Hardy Finnish devs head to Lapland’s frozen woods for Survival Mode – a 48-hour game jam by candlelight
Finnish devs huddle together for the Survival Mode game jam
For most, the idea of creating a game in 48 hours is daunting enough, but the Finnish Game Jam association is keen to layer on more hardship. An FGJorganised event in 2014 saw teams create their games in the cramped enclosure of a moving bus, and this year the association ramped things up even further for Survival Mode, in which game creators braved plummeting temperatures, dwindling battery power and, erm, nice warm saunas.
“We were thinking, what can we do that would be very Finnish?” University Of Tampere game researcher and lecturer (and FGJ president) Annakaisa Kultima explains. “There aren’t that many northern sites for the Global Game Jam – our Rovaniemi site has been northernmost for a couple of years now, and we were thinking that maybe we could go even further. The original idea was to bring people on a skiing hike, because there’s a network of empty cottages [in Lapland] that are looked after by the government.”
The plan would’ve seen teams trek between cottages for the weekend, but severe conditions in the preceding fortnight – which saw temperatures reach -38°C and an experienced hiker lose his life – saw the 28-strong group hole up in a larger building previously used by lumberjacks. With a relatively balmy -10°C to contend with, the jam could proceed, but plenty of other challenges would present themselves.
“The cabin in the woods was 50 minutes away from civilisation,” Kultima explains. “We didn’t have electricity other than the generator that we brought, so people were using headlights and candles. People had their mobile devices, and Finland is pretty well covered – it’s actually pretty difficult to get completely away from the Internet nowadays – but because the skies weren’t that clear and we had a lot of snowfall, the Internet was really shaky. Some people were able to use their own devices, but others didn’t have any network coverage at all. So some people were in a better situation than others were, depending on their service provider!”
The group had three petrol-powered generators available, but two were there as backup (both in the event of a failure or if there was a miscalculation of how much power would be consumed), and devices could only be charged during scheduled breaks.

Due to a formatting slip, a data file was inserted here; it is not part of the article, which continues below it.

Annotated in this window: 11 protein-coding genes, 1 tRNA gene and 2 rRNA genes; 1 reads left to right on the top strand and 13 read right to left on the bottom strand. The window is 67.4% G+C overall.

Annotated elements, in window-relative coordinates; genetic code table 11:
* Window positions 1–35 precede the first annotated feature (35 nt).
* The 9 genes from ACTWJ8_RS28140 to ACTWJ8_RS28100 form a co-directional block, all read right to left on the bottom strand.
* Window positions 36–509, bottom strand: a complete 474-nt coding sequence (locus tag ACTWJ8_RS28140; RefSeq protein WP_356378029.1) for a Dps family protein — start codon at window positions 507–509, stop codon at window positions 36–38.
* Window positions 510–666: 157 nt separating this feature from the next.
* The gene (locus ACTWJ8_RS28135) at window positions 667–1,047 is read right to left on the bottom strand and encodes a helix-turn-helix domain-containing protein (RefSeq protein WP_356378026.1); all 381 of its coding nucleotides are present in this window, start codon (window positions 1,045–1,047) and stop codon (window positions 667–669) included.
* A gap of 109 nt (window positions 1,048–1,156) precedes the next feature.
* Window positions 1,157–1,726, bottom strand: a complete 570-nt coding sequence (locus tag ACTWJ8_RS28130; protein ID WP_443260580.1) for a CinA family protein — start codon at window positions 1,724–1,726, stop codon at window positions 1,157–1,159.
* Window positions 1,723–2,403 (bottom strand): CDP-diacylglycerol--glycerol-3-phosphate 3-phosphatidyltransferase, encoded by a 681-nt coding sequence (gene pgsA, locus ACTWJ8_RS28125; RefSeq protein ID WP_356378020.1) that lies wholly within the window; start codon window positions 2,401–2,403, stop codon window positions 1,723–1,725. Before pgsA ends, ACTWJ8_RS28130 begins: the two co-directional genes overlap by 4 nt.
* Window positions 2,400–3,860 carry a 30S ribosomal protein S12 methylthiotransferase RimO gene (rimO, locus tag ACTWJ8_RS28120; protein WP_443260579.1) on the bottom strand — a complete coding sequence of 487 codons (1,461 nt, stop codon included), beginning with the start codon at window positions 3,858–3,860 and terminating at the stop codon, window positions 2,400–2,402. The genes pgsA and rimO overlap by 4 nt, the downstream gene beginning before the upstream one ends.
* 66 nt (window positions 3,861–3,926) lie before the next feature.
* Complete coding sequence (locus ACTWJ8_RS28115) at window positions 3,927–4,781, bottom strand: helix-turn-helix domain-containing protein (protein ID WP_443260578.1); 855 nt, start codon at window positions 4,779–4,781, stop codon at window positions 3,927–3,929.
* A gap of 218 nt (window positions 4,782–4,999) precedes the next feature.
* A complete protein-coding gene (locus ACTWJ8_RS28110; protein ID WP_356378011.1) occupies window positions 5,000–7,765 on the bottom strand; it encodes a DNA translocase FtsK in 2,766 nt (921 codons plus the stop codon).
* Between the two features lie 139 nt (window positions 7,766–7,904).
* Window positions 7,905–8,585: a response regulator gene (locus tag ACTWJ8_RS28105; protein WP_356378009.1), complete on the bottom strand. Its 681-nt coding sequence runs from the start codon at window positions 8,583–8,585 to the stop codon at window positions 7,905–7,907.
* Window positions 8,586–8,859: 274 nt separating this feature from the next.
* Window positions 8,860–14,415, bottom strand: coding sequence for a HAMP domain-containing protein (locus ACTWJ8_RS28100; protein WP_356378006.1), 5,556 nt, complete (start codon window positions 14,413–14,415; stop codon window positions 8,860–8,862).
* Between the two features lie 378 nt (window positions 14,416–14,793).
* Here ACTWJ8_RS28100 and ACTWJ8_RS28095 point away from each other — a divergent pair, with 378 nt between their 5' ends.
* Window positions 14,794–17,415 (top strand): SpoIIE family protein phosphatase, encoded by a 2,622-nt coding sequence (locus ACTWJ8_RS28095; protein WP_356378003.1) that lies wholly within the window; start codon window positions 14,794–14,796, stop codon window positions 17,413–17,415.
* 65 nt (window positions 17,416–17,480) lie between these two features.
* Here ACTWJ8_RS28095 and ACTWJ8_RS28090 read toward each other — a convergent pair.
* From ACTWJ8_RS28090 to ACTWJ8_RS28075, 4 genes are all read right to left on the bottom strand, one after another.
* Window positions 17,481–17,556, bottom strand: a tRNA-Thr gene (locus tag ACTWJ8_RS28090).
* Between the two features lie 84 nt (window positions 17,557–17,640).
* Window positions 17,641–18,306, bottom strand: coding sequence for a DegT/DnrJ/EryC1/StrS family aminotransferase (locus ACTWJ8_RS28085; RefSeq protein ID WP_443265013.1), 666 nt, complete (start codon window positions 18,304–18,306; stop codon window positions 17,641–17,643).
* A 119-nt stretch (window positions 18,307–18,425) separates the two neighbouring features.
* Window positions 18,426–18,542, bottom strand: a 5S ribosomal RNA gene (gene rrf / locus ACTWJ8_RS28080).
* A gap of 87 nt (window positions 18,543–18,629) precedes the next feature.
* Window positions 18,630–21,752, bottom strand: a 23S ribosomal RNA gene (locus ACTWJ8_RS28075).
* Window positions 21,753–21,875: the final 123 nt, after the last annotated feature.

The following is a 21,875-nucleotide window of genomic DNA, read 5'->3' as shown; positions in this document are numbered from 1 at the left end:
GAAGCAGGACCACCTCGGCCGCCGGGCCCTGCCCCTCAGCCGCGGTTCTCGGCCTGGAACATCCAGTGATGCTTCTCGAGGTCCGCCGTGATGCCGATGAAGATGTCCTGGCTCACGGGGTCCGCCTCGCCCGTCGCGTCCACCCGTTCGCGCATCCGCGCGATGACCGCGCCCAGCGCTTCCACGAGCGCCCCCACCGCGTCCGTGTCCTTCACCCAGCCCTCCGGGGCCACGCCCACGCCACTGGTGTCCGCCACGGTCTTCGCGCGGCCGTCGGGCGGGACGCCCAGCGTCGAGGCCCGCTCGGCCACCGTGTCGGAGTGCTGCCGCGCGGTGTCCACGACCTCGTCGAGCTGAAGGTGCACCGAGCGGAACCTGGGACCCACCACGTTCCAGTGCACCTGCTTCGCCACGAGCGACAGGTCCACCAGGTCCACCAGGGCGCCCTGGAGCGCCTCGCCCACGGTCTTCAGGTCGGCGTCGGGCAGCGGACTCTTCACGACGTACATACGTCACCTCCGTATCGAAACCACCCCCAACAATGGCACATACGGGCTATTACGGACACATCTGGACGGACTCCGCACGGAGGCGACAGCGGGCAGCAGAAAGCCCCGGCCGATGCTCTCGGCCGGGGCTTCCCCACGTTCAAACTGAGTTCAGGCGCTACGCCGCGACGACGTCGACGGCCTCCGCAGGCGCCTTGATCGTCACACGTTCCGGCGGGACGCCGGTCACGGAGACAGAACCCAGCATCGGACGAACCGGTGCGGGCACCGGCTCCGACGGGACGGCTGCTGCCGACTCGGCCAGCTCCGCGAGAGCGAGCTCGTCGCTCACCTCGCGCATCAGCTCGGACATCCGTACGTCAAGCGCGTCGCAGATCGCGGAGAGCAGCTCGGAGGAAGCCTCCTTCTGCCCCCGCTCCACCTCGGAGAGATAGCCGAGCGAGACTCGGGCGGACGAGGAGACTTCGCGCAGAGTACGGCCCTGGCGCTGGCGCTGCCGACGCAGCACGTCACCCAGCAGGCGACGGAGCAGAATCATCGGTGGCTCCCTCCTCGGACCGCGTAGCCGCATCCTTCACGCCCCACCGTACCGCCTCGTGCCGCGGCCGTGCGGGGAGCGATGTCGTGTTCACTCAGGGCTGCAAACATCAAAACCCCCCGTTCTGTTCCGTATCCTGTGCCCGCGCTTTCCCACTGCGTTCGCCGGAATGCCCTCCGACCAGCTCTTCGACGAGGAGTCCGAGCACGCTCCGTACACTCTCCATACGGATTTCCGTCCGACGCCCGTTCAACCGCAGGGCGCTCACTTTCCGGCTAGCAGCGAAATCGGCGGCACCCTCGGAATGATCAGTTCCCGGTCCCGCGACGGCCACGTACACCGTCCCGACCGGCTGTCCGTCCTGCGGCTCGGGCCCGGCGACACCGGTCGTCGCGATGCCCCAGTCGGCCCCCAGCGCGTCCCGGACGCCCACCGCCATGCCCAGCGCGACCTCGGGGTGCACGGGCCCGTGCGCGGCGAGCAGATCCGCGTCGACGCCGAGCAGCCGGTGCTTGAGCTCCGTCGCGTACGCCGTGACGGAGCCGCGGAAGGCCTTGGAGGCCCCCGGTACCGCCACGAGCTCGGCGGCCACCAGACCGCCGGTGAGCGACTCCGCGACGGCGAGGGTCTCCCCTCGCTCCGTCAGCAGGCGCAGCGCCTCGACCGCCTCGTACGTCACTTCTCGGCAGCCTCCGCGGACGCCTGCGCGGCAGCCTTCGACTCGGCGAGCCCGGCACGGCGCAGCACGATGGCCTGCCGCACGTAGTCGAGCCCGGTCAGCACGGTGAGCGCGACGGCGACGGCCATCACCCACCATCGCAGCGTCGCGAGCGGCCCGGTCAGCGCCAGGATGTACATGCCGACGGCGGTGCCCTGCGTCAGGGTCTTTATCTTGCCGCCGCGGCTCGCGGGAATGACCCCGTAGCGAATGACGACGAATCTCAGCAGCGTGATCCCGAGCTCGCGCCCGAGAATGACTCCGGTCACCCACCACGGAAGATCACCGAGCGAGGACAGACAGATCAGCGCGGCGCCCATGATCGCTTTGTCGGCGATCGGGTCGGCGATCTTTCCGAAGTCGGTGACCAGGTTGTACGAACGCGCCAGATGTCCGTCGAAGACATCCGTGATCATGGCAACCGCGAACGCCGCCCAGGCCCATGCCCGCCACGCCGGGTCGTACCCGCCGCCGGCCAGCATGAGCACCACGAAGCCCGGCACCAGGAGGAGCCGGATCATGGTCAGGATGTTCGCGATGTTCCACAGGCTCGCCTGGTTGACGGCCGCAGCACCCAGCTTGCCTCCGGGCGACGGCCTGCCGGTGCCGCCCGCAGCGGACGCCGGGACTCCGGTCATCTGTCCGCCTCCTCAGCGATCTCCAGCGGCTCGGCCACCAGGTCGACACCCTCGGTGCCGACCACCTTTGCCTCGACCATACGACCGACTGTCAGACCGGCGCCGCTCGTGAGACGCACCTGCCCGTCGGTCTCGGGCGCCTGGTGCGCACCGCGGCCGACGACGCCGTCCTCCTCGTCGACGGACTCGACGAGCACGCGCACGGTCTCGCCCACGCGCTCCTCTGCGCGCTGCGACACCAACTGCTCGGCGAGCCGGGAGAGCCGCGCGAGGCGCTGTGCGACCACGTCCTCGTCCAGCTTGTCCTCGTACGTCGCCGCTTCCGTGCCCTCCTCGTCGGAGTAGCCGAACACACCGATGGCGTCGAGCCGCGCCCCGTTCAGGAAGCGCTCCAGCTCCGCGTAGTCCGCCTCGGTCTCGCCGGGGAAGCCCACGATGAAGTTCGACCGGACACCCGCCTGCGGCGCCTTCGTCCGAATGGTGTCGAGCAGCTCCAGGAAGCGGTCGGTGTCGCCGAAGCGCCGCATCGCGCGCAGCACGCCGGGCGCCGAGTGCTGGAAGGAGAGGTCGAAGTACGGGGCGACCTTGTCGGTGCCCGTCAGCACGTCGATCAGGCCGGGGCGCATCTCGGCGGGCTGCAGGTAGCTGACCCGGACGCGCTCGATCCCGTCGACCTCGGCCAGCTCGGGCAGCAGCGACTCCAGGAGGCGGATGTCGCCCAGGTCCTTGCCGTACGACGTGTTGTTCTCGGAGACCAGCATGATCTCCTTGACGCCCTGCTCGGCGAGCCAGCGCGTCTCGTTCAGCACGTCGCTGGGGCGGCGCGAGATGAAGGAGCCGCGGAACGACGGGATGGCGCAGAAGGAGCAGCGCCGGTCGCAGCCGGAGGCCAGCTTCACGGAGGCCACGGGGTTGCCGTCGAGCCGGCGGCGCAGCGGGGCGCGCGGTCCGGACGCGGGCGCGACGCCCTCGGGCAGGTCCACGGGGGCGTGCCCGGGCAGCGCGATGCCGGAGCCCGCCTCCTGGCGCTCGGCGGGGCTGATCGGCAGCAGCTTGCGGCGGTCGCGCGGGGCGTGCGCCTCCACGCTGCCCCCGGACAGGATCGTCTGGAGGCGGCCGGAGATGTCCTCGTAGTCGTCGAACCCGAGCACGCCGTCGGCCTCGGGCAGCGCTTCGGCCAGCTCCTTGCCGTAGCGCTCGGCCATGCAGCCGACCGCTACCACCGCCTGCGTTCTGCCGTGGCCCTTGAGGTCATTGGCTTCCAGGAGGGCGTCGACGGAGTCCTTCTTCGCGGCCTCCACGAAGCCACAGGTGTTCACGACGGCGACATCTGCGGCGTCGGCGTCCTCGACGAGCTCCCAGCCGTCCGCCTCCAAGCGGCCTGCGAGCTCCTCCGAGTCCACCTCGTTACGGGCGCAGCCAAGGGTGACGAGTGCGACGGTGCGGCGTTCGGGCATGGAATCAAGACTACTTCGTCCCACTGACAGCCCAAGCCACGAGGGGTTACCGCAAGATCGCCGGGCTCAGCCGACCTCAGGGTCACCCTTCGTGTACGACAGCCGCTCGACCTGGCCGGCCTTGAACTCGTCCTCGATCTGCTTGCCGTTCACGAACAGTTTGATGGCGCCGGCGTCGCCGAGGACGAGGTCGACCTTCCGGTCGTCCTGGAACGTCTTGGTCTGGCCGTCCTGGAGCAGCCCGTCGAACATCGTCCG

“It made you plan for working without your computer quite often,” Markus Pasula, CEO and co-founder of Grand Cru Games, and Survival Mode participant, tells us. “So you think, I’m probably going to run out of laptop battery at this stage, so then will be a good time to go and do some photography. There were only three hours of sunlight, and I was shooting the 360-degree textures for the backgrounds – so I’d get the best quality if there was at least some daylight left. So trying to sync those times together with when I was out of battery on my laptop was important.”
The lack of a continual power supply, daylight or guaranteed online resources forced the teams to become unusually resourceful. One group handled all of their coding on iPads using Codea, and Kultima believes that, thanks to a stash of external lithium batteries, the devs didn’t make use of any of the event’s supply of fuel. For visual resources, others used photography, drawings and even clay modelling – reserving their batteries until the whole lot was ready to be incorporated into the game at once. And then, of course, there was the sauna.
“It was an old, wooden building – a traditional sauna with only one room for getting changed,” Kultima says. “We all went for a sauna on the second night, and after a while most people had left. So I came out thinking, ‘OK, now there’s loads of room for me to get dressed.’ But when I opened the changing room door, it was completely packed. Two people were sitting on one side – one doing voice acting, and the other recording – and then a huge audience on the other side giggling because the lines were pretty amusing. So people were cooling off and getting dressed, but still making games! So even though there were breaks, a lot of people just found ways to continue their work.”
Kultima views the trip as a success, but also the first foray into potentially more extreme events. “It was a nice trip, but I wish it was harder! If you think about it, this group of people is used to playing games in which there are all sorts of unnecessary obstacles for you to overcome. So we’re used to this kind of thinking – that it’s kind of fun to have obstacles. So we’ll definitely continue in pursuing extreme game jams, or at least other ridiculous constraints. You do get a little bit bored jamming regularly, so I think that this is something people are interested in, in order to see what kind of experiences you can have. I hope it inspires others, too – perhaps there will be a similar winter setting in Canada, for instance, or maybe a desert jam somewhere? I can’t wait to see.”
“It was 50 minutes from civilisation. We didn’t have electricity other than the generator that we brought”
Game researcher and Finnish Game Jam president Annakaisa Kultima